No fine for United over passenger-dragging incident – Feds

No fine for United over passenger-dragging incident – Feds
United Airlines won’t be punished by the federal government after it forcibly removed a passenger on an overbooked flight in April, the US Department of Transportation has decided after investigating the incident.

The letter informing United of the DoT decision was dated May 12, but it was not published until Wednesday, after the nonprofit Flyers Rights obtained it through a Freedom of Information Act (FOIA) request.

Passengers on a United flight from Chicago, Illinois, to Louisville, Kentucky, in April filmed security agents overpowering a passenger and dragging him down the aisle and off the plane. Dr. David Dao had refused to give up his seat, after United wanted to use it for one of their airline crew members.

The 69-year-old Kentucky physician suffered a broken nose, a concussion, and two broken teeth. Video of the incident posted on social media went viral.

In its investigation, the DoT found United Airlines failed to calculate the proper compensation for one of the five passengers who were removed from the flight. The airline later corrected its error.

It also found that the Chicago-based airline neglected to give Dao and his wife a written copy of the federal rules regarding how airlines may proceed when flights are overbooked.

The agency said it did not investigate the conduct of the three Chicago airport police officers who dragged Dao from his seat when he refused to exit the plane, after being told by the flight crew that he would have to take a later flight.

“We did not review the actions of the security officers of the Chicago Department of Aviation because it is not DoT’s role to investigate police conduct,” the letter said.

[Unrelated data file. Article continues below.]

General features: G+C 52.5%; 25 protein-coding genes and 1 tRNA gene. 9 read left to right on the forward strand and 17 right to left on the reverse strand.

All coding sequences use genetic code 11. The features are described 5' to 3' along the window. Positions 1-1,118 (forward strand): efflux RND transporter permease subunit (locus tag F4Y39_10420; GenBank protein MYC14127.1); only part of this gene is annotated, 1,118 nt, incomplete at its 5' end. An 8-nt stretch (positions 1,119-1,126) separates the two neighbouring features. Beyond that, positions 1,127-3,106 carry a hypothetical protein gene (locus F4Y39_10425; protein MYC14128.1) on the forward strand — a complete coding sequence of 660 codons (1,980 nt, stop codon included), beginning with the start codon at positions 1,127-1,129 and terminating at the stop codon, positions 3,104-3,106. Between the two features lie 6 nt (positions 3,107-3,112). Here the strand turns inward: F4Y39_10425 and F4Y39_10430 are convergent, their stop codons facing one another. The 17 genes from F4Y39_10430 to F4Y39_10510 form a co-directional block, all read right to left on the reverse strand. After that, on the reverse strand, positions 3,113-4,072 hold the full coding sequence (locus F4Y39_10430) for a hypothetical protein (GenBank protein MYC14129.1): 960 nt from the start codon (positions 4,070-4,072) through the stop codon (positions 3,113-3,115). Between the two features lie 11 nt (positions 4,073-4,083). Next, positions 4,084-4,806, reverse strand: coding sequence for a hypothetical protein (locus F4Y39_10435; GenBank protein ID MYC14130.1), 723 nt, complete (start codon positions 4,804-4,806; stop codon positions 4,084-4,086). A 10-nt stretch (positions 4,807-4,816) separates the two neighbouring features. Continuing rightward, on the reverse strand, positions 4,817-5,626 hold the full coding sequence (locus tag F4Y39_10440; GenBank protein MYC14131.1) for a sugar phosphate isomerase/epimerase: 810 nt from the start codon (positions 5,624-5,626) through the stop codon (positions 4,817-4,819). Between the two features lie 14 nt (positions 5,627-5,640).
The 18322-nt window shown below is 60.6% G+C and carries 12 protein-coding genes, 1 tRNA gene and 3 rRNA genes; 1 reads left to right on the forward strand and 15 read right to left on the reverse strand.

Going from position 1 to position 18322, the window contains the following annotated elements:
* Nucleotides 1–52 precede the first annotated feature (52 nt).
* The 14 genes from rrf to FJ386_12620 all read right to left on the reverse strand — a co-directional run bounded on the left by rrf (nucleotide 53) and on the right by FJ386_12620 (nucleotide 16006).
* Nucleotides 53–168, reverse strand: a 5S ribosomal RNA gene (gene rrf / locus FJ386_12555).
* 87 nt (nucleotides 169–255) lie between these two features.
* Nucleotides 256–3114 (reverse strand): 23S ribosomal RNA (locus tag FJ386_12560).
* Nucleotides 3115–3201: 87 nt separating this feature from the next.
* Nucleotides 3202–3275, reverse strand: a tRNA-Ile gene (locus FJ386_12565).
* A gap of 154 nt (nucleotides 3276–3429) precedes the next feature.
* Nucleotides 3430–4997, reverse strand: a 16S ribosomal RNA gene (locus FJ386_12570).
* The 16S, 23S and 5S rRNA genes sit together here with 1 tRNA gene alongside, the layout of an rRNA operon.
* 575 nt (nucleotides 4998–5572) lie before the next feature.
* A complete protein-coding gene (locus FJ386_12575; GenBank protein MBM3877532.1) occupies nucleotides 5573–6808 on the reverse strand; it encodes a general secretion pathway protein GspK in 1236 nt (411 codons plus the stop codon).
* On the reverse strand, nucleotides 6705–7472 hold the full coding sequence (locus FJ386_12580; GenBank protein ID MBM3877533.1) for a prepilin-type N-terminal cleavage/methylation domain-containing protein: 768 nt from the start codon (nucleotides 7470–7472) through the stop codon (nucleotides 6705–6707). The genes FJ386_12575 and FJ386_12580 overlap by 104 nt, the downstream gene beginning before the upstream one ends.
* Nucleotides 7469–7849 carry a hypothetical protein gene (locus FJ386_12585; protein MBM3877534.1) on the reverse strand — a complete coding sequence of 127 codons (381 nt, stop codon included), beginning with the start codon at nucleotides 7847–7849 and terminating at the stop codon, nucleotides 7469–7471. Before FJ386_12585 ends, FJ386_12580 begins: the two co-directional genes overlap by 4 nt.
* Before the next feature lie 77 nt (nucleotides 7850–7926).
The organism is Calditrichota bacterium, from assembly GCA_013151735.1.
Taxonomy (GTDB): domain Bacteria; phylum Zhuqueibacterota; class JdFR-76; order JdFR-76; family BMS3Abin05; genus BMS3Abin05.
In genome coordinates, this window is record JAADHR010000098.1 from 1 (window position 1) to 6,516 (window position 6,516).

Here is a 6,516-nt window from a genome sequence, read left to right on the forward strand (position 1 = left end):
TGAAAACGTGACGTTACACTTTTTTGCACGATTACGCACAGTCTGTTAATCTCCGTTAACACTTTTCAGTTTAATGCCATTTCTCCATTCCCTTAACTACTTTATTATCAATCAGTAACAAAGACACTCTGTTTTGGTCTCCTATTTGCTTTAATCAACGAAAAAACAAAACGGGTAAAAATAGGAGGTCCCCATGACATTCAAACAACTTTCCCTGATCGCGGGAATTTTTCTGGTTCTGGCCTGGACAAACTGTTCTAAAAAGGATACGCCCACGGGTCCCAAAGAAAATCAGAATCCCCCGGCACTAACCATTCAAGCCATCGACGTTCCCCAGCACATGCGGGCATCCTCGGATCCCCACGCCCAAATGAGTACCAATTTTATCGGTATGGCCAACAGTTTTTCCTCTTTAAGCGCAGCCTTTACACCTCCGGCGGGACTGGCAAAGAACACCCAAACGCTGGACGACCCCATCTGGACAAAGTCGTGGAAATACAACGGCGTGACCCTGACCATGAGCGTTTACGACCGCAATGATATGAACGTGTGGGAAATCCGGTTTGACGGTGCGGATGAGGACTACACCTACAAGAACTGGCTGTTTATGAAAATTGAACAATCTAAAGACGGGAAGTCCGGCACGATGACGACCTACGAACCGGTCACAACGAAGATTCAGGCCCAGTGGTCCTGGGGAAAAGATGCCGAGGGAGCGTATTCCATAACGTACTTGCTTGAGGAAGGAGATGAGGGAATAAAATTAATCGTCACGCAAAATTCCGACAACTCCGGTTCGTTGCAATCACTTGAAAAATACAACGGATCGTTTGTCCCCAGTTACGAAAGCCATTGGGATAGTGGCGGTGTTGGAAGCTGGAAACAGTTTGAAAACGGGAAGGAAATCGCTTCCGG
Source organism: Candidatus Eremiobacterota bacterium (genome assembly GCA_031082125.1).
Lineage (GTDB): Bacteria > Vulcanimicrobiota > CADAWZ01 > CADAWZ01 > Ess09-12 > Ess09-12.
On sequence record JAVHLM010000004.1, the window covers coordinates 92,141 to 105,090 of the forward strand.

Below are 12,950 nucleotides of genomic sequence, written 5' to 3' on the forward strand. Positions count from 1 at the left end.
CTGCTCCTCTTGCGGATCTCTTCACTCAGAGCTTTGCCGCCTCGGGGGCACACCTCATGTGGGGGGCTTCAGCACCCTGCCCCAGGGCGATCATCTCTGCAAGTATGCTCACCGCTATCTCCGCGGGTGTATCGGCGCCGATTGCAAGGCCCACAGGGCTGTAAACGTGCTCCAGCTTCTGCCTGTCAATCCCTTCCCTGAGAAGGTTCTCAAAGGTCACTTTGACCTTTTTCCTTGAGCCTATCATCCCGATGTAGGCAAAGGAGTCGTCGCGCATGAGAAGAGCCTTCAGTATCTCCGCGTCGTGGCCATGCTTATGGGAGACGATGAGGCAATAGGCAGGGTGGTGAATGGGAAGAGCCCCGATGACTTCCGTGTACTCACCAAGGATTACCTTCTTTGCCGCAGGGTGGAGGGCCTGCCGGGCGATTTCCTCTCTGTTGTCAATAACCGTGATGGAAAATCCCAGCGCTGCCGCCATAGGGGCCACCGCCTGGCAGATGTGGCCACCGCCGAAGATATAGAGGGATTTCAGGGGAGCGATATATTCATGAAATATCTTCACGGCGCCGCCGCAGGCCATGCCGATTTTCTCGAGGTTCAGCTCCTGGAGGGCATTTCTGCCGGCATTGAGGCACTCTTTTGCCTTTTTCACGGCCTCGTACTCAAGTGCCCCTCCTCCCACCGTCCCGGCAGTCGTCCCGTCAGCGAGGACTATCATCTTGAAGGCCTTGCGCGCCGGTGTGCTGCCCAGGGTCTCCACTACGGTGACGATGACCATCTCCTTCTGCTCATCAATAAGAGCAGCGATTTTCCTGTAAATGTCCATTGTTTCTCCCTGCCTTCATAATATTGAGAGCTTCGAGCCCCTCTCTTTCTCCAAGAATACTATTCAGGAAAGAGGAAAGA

Four airport police officers involved in removing Dao from the plane were placed on administrative leave pending an investigation.

The investigators also found no proof that United discriminated against any of the passengers.

“We generally pursue enforcement action when a carrier exhibits a pattern or practice of noncompliance with the department’s consumer protection regulations and federal anti-discrimination statues [sic] that we enforce,” the agency said in the letter. “Therefore, we conclude that enforcement action is not warranted in this matter.”

The incident with Dr. Dao put a spotlight on the growing tension between airlines and travelers on crowded flights, and prompted widespread passenger backlash against United.

Paul Hudson, president of Flyers Rights, criticized the federal agency’s conclusions, calling the removal of Dao “egregious in every sense of the word.”

“For the Department of Transportation to conclude that United Airlines' conduct did not warrant an enforcement action is a dereliction of duty,” he told the Los Angeles Times.